I have a dark secret. I lock myself in a darkened room. I make sure there is nobody around to catch me. Then I do it – I watch TV cooking competitions. Yes, I have even seen a couple of episodes of The Great British Bake Off, where Mary Berry with the help of a comedian (and the girl in the heavy specs), separate the competent from the inept. I’ve sat aghast at some of the efforts on Irish Masterchef. I’ve suffered foul-mouthed tirades of Gordon Ramsey on Hell’s Kitchen from the safety of my couch. Greg Wallace and John Torode regularly put in an appearance, criticising the pathetic efforts of people who obviously can’t cook and should not be asked to try. Why do I do this?
I suppose it’s the same as watching a car crash in slow motion. You don’t want to see the front seat passenger go through the windshield. But, you can’t bring yourself to look away. Once you’ve seen one, you tend to seek them out. So, instead of hanging around at accident black spots, I watch cookery competitions on TV. When I do, I wonder what lunacy makes people want to take part in this mass humiliation. Why do they want to be subjugated by overbearing and overweight “experts” who so often can’t even agree amongst themselves? It mystifies me.
It leads me to ask “Would you appear on Masterchef?”. If the answer is yes, my heart goes out to you. If you are going to do so, you could do worse than cooking my Oriental Belly of Pork Sous Vide. The only problem you will have is getting it cooked in the time allowed. It requires a full 5 hours at 85ºC in the sous vide. There is a deal of slicing and dicing beforehand too. You would be hard pressed to get it done in eight hours. I can imagine Greg Wallace exploding into rage while John Torode admonishes you in his staring Australian way. Michele Roux Jr would have left the building without ever tasting this wonder. So, whatever you do, you would not, could not and should not try this on a TV cooking competition. And do you know what, it’s their loss. Enough ranting, here’s the recipe for Oriental Pork Belly Sous Vide.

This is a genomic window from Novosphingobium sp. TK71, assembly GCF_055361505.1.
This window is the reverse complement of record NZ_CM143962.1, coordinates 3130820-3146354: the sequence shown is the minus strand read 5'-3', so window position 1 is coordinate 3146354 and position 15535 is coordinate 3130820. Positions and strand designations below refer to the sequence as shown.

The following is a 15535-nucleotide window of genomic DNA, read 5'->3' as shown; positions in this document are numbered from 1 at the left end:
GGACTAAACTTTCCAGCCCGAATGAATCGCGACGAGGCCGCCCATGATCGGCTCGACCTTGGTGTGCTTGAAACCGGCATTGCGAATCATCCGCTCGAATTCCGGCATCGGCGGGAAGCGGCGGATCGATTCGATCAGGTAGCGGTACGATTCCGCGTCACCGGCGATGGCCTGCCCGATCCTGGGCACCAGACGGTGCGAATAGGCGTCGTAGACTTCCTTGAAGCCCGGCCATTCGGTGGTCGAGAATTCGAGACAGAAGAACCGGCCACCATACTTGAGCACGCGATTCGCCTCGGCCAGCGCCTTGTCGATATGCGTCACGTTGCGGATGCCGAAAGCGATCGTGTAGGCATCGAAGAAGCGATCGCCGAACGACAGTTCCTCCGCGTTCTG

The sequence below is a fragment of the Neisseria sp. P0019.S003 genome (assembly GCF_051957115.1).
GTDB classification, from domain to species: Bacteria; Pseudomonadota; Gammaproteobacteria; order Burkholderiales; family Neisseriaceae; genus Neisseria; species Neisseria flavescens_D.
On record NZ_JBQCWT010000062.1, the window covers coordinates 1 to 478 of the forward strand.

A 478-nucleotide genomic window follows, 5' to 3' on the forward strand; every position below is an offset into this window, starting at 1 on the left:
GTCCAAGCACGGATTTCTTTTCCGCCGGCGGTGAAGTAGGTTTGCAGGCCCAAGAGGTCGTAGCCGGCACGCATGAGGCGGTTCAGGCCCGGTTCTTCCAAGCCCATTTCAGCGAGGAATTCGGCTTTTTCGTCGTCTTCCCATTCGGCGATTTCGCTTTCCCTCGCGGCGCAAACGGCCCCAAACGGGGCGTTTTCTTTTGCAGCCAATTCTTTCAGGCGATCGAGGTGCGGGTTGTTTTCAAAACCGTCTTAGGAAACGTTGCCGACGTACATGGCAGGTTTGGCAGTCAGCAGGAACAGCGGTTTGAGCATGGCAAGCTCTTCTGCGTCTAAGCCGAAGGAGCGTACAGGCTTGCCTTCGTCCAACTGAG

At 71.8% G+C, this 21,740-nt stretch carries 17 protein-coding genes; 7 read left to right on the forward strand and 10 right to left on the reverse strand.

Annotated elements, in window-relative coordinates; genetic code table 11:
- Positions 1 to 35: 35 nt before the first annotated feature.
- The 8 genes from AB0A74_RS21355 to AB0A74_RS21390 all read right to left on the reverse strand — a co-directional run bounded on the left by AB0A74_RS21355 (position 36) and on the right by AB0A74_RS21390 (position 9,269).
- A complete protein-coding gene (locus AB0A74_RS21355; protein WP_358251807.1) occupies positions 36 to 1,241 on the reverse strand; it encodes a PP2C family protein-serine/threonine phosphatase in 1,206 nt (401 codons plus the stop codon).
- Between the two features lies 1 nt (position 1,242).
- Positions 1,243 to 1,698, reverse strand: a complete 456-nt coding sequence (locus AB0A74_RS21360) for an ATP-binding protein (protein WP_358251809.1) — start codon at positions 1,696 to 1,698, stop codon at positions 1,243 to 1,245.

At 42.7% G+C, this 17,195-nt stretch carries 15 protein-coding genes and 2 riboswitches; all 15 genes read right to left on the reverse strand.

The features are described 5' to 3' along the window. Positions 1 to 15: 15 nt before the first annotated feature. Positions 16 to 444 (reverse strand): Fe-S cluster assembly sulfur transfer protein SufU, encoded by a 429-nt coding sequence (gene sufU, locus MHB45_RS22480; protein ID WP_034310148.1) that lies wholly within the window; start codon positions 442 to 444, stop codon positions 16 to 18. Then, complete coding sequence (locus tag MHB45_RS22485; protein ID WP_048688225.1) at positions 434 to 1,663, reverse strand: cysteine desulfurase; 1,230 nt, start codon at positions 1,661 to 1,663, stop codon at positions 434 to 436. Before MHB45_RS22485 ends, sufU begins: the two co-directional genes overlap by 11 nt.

Two ingredients shots because the pork needs to be prepared 24 hours in advance. This to give time for the pork to really absorb all that flavour.
- 2 kilo of free range pork belly (bones removed)
- 2 chilis
- 5cm (2 inches of ginger root)
- 3 garlic cloves (or one single bulb)
- 4 stalks of lemongrass
- 2 teaspoons of 5 spice powder
- A small amount of oil
- 500ml (1 pint) of good chicken stock
- Plenty of bok choy (6 heads)
- 4 servings of noodles
Using a sharp knife, remove the skin from the pork belly. Keep as much fat as possible on the meat. Rub the belly (the pork, not your own) with the lemongrass, chilis, ginger and garlic.
Vacuum pack the pork and then leave it in the fridge for up to 24 hours.
At about five and a half hours before serving, pop it into the sous vide (85ºC). Leave it there for 5 hours. Now, here’s the bit you could do on Masterchef. Slice the skin of the pork into strips and then cut into bite sized pieces.
Sprinkle it with some oil and the 5 spice powder.
Roast this in a very hot oven until the skin turns crispy and the whole house smells of spices.
The soup base for this is very simple. Boil and drain some noodles. I was serving 5 people so 4 portions was enough. Use 1 litre of good home-made chicken stock (not possible to make on Masterchef, sorry!) Chop the bok choy (possible within the time allowed on Masterchef). Add the bok choy to the stock. Add the noodles and simmer until the vegetable has wilted. Add a teaspoon or two of chili oil.
Take the pork out of the sous vide and brown it quickly in some oil, on a hot pan.
Within the hour allowed, this bit is possible on Masterchef. Slice the pork into nice big chunks.
Do as they do on TV cookery programmes: “assemble the dish” / “plate-up”. In plain man’s language, put the soup in the bowl and put the pork on top. Don’t be a dork (like they have on cookery programmes) and be sure to serve the crispy bits above the waterline.
This is a dish that transcends the nonsense that is TV cookery competitions. It is truly delicious and spectacular. It takes about as long to cook as an entire series of The Hairy Bikers Ride Roughshod (or whatever). Don’t let that put you off. When you are done, you get to eat it. Trust me, that’s reward enough.